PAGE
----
Optimum Flat Tax and Basic Income
In this chapter, I elaborate on the Optimum linear income tax, discussed in simplified form in Chapter 1, and examine the light which it can cast on the Basic Income/Flat Tax (BI/FT) proposal, particularly the choice between different levels of basic income and associated rates of tax. Given that we have introduced a BI/FT, what are the arguments which support different choices from the menu of possibilities? How are the choices affected by changes in economic and social circumstances, such as increased wage inequality or an increased burden of dependency? The question of the choice between the BI/FT and the present Social Insurance/Graduated Tax arrangements is postponed to Chapter 3.
It is important to emphasize that the purpose of this analysis is not to provide precise numerical answers to these questions. We are not seeking to show that the optimum tax rate is 25 per cent or that it is 50 per cent. The aim of the analysis is to explore the structure of arguments leading up to answers. We are interested in the relationship between specified goals, assumptions about how the economy operates, and policy recommendations. We want to investigate the validity and robustness of the cases advanced for particular policies. Can we identify differences in social objectives which lead to differences in conclusions? Are the answers sensitive to the way in which the menu of possibilities is conceived?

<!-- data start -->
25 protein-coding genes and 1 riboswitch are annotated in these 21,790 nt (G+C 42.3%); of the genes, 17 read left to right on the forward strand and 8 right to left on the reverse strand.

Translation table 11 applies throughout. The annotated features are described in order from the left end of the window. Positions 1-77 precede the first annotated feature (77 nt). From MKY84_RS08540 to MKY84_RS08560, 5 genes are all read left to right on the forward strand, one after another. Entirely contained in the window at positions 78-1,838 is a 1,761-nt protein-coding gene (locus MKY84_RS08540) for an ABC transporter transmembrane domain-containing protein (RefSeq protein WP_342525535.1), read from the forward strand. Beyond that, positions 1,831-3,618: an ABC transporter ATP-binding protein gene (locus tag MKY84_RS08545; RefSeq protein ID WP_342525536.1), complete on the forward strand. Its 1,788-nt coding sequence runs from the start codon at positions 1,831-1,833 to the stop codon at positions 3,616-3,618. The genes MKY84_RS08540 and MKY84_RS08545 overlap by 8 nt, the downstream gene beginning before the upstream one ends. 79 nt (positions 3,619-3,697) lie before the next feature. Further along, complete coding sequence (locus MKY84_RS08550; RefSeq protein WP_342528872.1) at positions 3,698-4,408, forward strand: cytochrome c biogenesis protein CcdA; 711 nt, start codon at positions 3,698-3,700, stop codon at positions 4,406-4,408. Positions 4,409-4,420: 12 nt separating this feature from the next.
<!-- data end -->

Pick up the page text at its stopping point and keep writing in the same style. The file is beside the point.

The framework for the analysis of the optimum linear income tax is described in Section 2.2. Since the derivation of general results is not easy, I also work for illustrative purposes with a special labour supply function--that used in Chapter 1--and this is set out in detail in Section 2.3. The results of the optimum tax analysis are introduced in Section 2.4 with an account of the Rawlsian case. The general case is treated in